Delightful things are coming out of PaleGray Labs, a collaboration between cartoonist/animator/quilter Nina Paley and scientist/author/software developer Theodore Gray. Based in Urbana, IL, this power duo is taking computerized stitching in creative new directions. They’ve done some machine embroidered animations, like these (and also this):
[vimeo 74884738 w=480 h=394]
And they’re putting their new quilting machine to great use in wonderfully geeky and challenging new ways:
Pale Gray labs specializes in creating stitchwork that is beyond the capacity of human beings; designs that can only be executed by robot. … Our speciality is the application of sophisticated mathematical techniques to the creation of single-line stitching instructions, starting from vector art (Adobe Illustrator, EPS, etc).
What’s that look like, you ask? There are these pretty Fibonacci spiral quilts:
And then there are the gigantic Thousand Dollar Quilts (full of more beautiful patterns, just like real money, and available at face value!):
The duo created these $1K bills as a more affordable version of Nina’s Ten Thousand Dollar Quilt (“Bargain”) — a snuggly commentary on the value of art and craft:
High-end art is a form of currency for elites. Art museums and critics encourage us peasants to believe the value in these “priceless art treasures” is based on utility (i.e., the more they cost, the more “genius” they contain). But the value of high end art is due to collectors attaching their surplus capital to it. …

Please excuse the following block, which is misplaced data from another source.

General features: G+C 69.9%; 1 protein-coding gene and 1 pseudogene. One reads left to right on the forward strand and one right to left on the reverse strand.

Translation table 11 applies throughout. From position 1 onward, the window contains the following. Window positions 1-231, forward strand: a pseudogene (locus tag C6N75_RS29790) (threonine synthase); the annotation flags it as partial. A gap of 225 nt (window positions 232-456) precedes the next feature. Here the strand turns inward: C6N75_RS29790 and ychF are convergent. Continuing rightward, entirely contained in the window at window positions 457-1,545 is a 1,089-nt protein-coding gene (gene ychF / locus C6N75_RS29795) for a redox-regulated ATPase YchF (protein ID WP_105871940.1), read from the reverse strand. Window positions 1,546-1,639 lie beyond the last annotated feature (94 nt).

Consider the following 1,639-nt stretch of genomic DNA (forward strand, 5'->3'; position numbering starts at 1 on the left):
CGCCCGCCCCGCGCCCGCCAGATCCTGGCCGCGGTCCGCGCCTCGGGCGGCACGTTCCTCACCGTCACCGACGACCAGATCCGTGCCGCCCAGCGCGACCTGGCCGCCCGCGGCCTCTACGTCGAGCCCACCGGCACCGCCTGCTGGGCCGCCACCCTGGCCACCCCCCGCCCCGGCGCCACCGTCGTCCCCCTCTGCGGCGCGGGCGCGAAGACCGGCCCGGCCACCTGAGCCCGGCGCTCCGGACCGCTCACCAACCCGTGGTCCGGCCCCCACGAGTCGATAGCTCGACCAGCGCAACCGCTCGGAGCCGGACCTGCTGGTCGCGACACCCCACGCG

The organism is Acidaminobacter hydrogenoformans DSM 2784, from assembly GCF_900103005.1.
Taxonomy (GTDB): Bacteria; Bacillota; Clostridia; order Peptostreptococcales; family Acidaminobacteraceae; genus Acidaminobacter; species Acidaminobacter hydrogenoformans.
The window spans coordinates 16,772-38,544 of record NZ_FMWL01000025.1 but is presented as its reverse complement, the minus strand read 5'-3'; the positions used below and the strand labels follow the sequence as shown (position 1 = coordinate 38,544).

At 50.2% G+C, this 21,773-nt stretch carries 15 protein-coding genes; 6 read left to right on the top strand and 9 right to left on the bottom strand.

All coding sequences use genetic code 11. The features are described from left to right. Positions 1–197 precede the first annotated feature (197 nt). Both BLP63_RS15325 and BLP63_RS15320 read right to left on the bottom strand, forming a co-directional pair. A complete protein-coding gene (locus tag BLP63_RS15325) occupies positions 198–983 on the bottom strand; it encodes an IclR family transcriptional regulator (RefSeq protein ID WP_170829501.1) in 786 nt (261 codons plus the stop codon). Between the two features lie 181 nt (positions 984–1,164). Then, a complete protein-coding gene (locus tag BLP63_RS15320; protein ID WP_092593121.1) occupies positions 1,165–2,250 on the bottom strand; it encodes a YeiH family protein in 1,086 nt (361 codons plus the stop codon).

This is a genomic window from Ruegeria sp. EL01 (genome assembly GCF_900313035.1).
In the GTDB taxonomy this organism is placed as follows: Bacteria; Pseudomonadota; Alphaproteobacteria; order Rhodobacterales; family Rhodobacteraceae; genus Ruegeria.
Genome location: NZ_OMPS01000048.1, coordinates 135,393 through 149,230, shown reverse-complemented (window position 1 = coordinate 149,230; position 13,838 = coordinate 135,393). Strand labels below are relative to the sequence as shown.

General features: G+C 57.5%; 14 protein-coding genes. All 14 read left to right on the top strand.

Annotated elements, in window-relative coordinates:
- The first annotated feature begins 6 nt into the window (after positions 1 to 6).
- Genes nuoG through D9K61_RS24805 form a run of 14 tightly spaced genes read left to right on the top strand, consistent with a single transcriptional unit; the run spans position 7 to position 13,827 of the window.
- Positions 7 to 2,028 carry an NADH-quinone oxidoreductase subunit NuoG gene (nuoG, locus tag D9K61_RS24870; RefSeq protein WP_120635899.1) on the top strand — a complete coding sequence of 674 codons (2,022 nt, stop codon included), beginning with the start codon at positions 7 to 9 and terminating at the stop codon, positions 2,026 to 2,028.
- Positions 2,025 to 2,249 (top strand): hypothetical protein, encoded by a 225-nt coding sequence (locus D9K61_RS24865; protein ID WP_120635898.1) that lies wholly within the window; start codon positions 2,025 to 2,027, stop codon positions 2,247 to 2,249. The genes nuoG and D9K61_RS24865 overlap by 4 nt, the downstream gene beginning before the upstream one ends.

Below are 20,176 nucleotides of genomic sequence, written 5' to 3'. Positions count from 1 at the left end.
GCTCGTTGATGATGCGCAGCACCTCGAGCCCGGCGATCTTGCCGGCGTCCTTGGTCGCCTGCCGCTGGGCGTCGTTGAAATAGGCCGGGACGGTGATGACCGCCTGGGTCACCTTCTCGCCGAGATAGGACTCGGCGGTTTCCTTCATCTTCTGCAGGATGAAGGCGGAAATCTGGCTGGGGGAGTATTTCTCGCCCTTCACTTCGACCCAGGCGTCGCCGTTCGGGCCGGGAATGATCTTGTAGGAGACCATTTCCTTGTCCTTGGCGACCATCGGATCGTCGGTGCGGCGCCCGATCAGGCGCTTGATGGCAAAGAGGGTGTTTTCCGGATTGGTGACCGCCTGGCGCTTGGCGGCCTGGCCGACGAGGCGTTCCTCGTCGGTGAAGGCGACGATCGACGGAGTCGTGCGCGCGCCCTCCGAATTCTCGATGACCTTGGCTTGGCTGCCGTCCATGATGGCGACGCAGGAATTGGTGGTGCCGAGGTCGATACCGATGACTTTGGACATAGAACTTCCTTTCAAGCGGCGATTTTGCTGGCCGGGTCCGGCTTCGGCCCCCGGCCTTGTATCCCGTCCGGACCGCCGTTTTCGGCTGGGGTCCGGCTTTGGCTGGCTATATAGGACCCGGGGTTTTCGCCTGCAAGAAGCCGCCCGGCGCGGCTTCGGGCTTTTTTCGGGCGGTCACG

Ironically (for ironic juxtaposition!) quilts are among among the most under-valued art forms. They also require more skill and time than almost any other art-making technique I’ve tried. The selling price of quilts seldom covers the costs of materials; quilters often prefer to give their quilts away. An “expensive” quilt usually costs more than the value of materials, but less than minimum wage for labor. I recently met a master quilter whose beautiful wall quilt, which took months of expert work and won many awards, was professionally appraised at $3,500. This is considered very high; had it not been widely displayed and won many awards, it would be “worth” far less.
Can’t wait to see what Nina and Theo will create next! In the meantime, check out the PaleGray site to see all the collaborations, take a closer look at those gorgeous Thousand Dollar Quilts, and peruse Nina’s blog for more of the stories and photos behind these unique creations.
Gear Threads is brought to you from the offbeat gals at Urban Threads. Created by illustrator Niamh O’Connor, Urban Threads is revolutionizing machine embroidery one edgy, elegant, innovative, and/or offbeat design at a time. Discover the future of digital stitchery at www.urbanthreads.com.